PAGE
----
Film Review: Walt and El Grupo

Walt and El Grupo is the new feature length documentary about the two month tour of South America that Walt and his staff (which included Lee and Mary Blair, Frank Thomas and Norm Ferguson) took – by arrangement of the U.S. Government – in 1941. I had a chance to see it last week – and I enjoyed it very much.

Using previously unseen 16mm color home movies, rare newsreel footage and photographs, as well as interviews with relatives, historians (John Canemaker, J.B. Kaufman) and witnesses (several people who interacted with Walt and the group during the trip were located and interviewed!) the filmmakers (Franks son, Theodore with Kuniko Okubo) retrace the entire tour and take us along for the ride.

If you are a fan of the history of Walt Disney, the Disney studio in general, the Latin America themed shorts (and features) – or, if like me, you just like watching candid footage of Walt – you will love this film. In fact, if you fall into those categories, it’s a must-see. This is a whole chapter in the life of Disney we hadn’t seen before, told in depth, bringing us much closer the man behind the mouse.

This was a troubling time for Walt, personally. The animators strike was in full swing at the studio, Fantasia was in the red, and if that wasn’t enough, his father passed away while he was on the trip. This period marked a true turning point in Walt’s career as a filmmaker and producer. But, as this documentary shows, the experience from this tour influenced not just Saludos Amigos and The Three Caballeros but films and ride attractions in the decades to come.

If I had to nitpick, I’d say Walt and El Grupo doesn’t show enough clips from the cartoons which resulted from the tour. But rest assured, this is no simple DVD “bonus piece” – it’s a well made, well researched film that will add to your knowledge of Disney history. It opens on September 11th in New York and L.A. (with additional cities to follow) and its well worth your time.


  • http://www.onanimation.com Daniel Caylor

    Boy I can’t wait for this one. Nothing fires me up like animation history!

  • http://MrFunsBlog Floyd Norman

    This is an awesome film. One that every serious Disney fan can’t afford to miss.

    I’ve been pouring over still photographs of the South American trip at the studio. Seeing this material come to life on motion picture film is a must see.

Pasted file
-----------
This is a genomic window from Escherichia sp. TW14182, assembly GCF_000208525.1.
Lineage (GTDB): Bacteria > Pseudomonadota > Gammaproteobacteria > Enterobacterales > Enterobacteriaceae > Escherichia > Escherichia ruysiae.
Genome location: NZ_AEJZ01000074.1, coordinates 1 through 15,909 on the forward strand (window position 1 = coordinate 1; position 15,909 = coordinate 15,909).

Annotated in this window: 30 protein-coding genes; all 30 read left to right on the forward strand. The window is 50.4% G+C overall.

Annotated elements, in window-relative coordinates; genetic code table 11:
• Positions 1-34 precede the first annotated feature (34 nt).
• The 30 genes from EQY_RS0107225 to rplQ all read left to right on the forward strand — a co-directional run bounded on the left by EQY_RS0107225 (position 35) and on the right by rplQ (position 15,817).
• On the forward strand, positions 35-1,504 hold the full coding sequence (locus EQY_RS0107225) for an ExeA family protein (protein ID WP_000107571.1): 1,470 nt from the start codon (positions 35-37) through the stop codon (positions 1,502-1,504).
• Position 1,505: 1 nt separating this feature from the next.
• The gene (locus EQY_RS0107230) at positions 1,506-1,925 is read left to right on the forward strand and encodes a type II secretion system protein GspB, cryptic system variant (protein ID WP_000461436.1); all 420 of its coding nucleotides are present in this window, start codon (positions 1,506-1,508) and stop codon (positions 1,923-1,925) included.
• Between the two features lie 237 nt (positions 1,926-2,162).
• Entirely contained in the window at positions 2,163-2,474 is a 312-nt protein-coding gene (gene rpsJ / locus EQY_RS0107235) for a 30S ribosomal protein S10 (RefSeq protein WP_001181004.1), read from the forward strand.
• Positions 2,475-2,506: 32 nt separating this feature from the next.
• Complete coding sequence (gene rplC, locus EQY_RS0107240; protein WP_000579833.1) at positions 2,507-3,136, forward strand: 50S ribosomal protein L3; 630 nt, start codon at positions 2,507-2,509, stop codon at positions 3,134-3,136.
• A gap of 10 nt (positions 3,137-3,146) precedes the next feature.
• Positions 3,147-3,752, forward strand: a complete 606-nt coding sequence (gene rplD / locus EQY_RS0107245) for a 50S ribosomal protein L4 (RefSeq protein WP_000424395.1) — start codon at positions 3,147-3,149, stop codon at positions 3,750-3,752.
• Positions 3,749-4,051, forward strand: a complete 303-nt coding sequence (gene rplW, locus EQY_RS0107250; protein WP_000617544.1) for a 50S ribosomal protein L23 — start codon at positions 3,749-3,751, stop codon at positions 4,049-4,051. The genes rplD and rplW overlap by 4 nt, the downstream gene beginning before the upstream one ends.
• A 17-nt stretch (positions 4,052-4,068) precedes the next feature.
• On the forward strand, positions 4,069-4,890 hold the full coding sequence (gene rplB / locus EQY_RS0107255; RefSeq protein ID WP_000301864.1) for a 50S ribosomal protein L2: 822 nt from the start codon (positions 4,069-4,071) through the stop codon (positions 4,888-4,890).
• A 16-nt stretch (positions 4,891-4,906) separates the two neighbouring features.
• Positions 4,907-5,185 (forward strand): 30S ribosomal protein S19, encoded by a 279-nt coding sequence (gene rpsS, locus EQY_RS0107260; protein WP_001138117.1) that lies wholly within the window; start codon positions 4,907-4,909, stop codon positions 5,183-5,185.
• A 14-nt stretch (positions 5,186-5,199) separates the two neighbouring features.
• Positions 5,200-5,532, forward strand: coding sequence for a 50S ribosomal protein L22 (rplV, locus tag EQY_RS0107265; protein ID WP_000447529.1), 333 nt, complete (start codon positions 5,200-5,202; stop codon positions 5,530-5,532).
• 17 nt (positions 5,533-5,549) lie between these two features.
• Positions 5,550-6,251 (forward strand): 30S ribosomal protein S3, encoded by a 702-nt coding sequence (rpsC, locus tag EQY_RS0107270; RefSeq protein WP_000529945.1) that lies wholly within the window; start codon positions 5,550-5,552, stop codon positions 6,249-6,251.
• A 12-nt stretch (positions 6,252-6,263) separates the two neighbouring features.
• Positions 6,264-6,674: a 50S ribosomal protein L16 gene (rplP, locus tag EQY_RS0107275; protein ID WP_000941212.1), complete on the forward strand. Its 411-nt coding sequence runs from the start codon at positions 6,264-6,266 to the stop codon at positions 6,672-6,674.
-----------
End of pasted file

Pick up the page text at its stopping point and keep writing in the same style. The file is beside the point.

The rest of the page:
Run, don’t walk, to the nearest theater showing this motion picture.

  • Andreas Deja

    Watching this film feels like you are traveling with Walt and his team
    through South America.
    One of the best films ever done on Disney.

  • http://www.tunaertutar.blogspot.com Tuna Ertutar

    The Three Caballeros and Saludos Amigos are one the bests. They bear the soul of South America.

  • Raul Aguiar

    I hope this film tells about the Walt and J. Carlos meeting, and how he “inspired” Disney to create Zé Carioca…

  • http://www.michaelspornanimation.com/splog/ Michael Sporn

    The quality of the home movie footage is amazing. It looks as though it were shot on IB Tech. I couldn’t get enough of it. A beautiful and thoroughly engaging documentary.

  • alberto

    that sounds very interesting! The Aracuan and Jose Carioca are my favorite Disney characters so i would definitly be up to see how they were conceptualized.

  • Raul Aguiar

    I don’t know if it’s the true story, but some people here in Brazil say that Walt tried to employ J. Carlos, but he didn’t want to leave Brazil.
    So Disney took some ideas of a character created by J. Carlos and used to create Zé Carioca.
    J. Carlos was one of the greatest brazilian illustrators. His drawings were pure animation, and Disney saw that.
    In my opinion , if he worked in animation, he would be the equivalent to Mary Blair, although with a different approach.

  • http://www.LarryAnimation.com Larry Ruppel

    One of the more striking aspects of this excellent film is the incredibly unique way Thomas presents many of the black & white still images.

    Not only are the stills enhanced with dimensional multi-plane layers
    in a truly advanced way, but the images often flow back and forth
    between 1941 and the same location today. It’s a surprising and
    engaging technique that gives the history real perspective
    and makes the film come alive.

  • http://beamjockey.livejournal.com Bill Higgins– Beam Jockey

    I have found a bunch of photos taken by LIFE magazine photographer Hart Preston of the Disney folks on their South America trip.

    Go the the Google’s LIFE archive:

    http://images.google.com/hosted/life

    Searching for “hart preston disney” turns up 94 photos, most in color. Most do not have captions, but Lee and Mary Blair are identified.

    This trove of photos may be old hat to you– but I point it out just in case.

    (I’m now reading THE ANIMATED MOVIE GUIDE, finding it terrific, and that led me to your site.)